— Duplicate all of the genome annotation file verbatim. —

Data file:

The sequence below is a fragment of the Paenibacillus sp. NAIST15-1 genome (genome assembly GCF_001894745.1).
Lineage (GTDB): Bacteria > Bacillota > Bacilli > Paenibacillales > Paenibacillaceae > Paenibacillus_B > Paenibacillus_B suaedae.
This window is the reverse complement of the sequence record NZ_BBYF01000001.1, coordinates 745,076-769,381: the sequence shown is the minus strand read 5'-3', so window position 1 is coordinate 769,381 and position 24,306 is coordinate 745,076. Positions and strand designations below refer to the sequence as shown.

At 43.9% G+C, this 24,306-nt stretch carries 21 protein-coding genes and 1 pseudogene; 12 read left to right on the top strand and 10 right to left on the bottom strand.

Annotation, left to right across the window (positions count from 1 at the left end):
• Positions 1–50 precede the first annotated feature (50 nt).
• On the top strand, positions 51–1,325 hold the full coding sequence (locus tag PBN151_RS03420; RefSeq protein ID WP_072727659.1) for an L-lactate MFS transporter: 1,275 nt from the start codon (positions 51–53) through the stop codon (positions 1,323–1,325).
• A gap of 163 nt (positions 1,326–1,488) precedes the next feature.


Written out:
The sequence below is a fragment of the Paenibacillus sp. NAIST15-1 genome (genome assembly GCF_001894745.1).
Lineage (GTDB): Bacteria > Bacillota > Bacilli > Paenibacillales > Paenibacillaceae > Paenibacillus_B > Paenibacillus_B suaedae.
This window is the reverse complement of the sequence record NZ_BBYF01000001.1, coordinates 745,076-769,381: the sequence shown is the minus strand read 5'-3', so window position 1 is coordinate 769,381 and position 24,306 is coordinate 745,076. Positions and strand designations below refer to the sequence as shown.

At 43.9% G+C, this 24,306-nt stretch carries 21 protein-coding genes and 1 pseudogene; 12 read left to right on the top strand and 10 right to left on the bottom strand.

Annotation, left to right across the window (positions count from 1 at the left end):
• Positions 1–50 precede the first annotated feature (50 nt).
• On the top strand, positions 51–1,325 hold the full coding sequence (locus tag PBN151_RS03420; RefSeq protein ID WP_072727659.1) for an L-lactate MFS transporter: 1,275 nt from the start codon (positions 51–53) through the stop codon (positions 1,323–1,325).
• A gap of 163 nt (positions 1,326–1,488) precedes the next feature.